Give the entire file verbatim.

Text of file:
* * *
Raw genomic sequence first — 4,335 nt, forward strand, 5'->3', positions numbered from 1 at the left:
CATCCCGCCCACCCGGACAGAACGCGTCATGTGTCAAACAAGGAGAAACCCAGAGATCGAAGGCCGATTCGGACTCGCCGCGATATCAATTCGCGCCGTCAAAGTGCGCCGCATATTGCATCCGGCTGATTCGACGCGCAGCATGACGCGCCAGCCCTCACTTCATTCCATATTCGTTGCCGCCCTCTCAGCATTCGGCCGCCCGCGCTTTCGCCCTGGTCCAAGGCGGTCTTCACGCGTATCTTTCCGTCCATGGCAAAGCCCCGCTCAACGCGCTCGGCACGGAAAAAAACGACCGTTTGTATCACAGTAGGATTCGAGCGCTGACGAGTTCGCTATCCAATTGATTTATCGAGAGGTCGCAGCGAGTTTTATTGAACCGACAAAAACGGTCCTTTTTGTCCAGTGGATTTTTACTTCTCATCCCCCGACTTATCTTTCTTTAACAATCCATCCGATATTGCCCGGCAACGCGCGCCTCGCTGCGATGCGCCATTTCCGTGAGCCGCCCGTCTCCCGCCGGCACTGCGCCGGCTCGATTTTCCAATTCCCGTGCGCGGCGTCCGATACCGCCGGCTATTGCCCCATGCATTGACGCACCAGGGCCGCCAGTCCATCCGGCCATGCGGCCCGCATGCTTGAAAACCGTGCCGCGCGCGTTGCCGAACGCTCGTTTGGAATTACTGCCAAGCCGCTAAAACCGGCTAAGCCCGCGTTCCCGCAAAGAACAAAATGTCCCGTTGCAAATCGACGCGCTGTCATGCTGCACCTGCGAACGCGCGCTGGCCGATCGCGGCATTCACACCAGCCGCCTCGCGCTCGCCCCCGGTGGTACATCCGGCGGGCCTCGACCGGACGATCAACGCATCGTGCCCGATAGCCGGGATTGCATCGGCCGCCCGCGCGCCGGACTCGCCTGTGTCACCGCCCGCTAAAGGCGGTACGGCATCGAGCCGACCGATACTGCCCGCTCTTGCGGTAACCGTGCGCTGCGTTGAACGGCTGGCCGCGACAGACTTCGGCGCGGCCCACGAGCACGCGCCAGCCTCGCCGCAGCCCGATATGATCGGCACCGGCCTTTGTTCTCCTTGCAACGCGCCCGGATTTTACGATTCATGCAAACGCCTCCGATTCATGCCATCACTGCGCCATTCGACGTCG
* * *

Raw genomic sequence first — 4,335 nt, forward strand, 5'->3', positions numbered from 1 at the left:
CATCCCGCCCACCCGGACAGAACGCGTCATGTGTCAAACAAGGAGAAACCCAGAGATCGAAGGCCGATTCGGACTCGCCGCGATATCAATTCGCGCCGTCAAAGTGCGCCGCATATTGCATCCGGCTGATTCGACGCGCAGCATGACGCGCCAGCCCTCACTTCATTCCATATTCGTTGCCGCCCTCTCAGCATTCGGCCGCCCGCGCTTTCGCCCTGGTCCAAGGCGGTCTTCACGCGTATCTTTCCGTCCATGGCAAAGCCCCGCTCAACGCGCTCGGCACGGAAAAAAACGACCGTTTGTATCACAGTAGGATTCGAGCGCTGACGAGTTCGCTATCCAATTGATTTATCGAGAGGTCGCAGCGAGTTTTATTGAACCGACAAAAACGGTCCTTTTTGTCCAGTGGATTTTTACTTCTCATCCCCCGACTTATCTTTCTTTAACAATCCATCCGATATTGCCCGGCAACGCGCGCCTCGCTGCGATGCGCCATTTCCGTGAGCCGCCCGTCTCCCGCCGGCACTGCGCCGGCTCGATTTTCCAATTCCCGTGCGCGGCGTCCGATACCGCCGGCTATTGCCCCATGCATTGACGCACCAGGGCCGCCAGTCCATCCGGCCATGCGGCCCGCATGCTTGAAAACCGTGCCGCGCGCGTTGCCGAACGCTCGTTTGGAATTACTGCCAAGCCGCTAAAACCGGCTAAGCCCGCGTTCCCGCAAAGAACAAAATGTCCCGTTGCAAATCGACGCGCTGTCATGCTGCACCTGCGAACGCGCGCTGGCCGATCGCGGCATTCACACCAGCCGCCTCGCGCTCGCCCCCGGTGGTACATCCGGCGGGCCTCGACCGGACGATCAACGCATCGTGCCCGATAGCCGGGATTGCATCGGCCGCCCGCGCGCCGGACTCGCCTGTGTCACCGCCCGCTAAAGGCGGTACGGCATCGAGCCGACCGATACTGCCCGCTCTTGCGGTAACCGTGCGCTGCGTTGAACGGCTGGCCGCGACAGACTTCGGCGCGGCCCACGAGCACGCGCCAGCCTCGCCGCAGCCCGATATGATCGGCACCGGCCTTTGTTCTCCTTGCAACGCGCCCGGATTTTACGATTCATGCAAACGCCTCCGATTCATGCCATCACTGCGCCATTCGACGTCG